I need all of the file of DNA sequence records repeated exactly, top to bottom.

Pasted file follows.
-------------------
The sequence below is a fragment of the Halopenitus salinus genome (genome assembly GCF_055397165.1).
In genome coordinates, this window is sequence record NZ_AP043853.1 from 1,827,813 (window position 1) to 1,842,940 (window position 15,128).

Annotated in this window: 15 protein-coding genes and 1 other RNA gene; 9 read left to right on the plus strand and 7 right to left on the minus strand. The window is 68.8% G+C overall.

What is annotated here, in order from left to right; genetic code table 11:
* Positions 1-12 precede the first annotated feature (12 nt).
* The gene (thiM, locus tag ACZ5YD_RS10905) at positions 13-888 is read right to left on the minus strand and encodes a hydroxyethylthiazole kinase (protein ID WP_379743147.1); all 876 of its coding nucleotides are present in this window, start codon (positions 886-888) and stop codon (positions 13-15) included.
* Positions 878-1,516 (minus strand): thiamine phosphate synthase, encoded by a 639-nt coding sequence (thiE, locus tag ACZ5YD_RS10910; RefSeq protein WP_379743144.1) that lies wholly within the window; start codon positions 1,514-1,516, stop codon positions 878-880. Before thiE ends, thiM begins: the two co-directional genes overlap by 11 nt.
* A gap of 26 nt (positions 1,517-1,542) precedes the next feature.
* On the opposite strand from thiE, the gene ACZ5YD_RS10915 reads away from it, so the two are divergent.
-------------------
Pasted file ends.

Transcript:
The sequence below is a fragment of the Halopenitus salinus genome (genome assembly GCF_055397165.1).
In genome coordinates, this window is sequence record NZ_AP043853.1 from 1,827,813 (window position 1) to 1,842,940 (window position 15,128).

Annotated in this window: 15 protein-coding genes and 1 other RNA gene; 9 read left to right on the plus strand and 7 right to left on the minus strand. The window is 68.8% G+C overall.

What is annotated here, in order from left to right; genetic code table 11:
* Positions 1-12 precede the first annotated feature (12 nt).
* The gene (thiM, locus tag ACZ5YD_RS10905) at positions 13-888 is read right to left on the minus strand and encodes a hydroxyethylthiazole kinase (protein ID WP_379743147.1); all 876 of its coding nucleotides are present in this window, start codon (positions 886-888) and stop codon (positions 13-15) included.
* Positions 878-1,516 (minus strand): thiamine phosphate synthase, encoded by a 639-nt coding sequence (thiE, locus tag ACZ5YD_RS10910; RefSeq protein WP_379743144.1) that lies wholly within the window; start codon positions 1,514-1,516, stop codon positions 878-880. Before thiE ends, thiM begins: the two co-directional genes overlap by 11 nt.
* A gap of 26 nt (positions 1,517-1,542) precedes the next feature.
* On the opposite strand from thiE, the gene ACZ5YD_RS10915 reads away from it, so the two are divergent.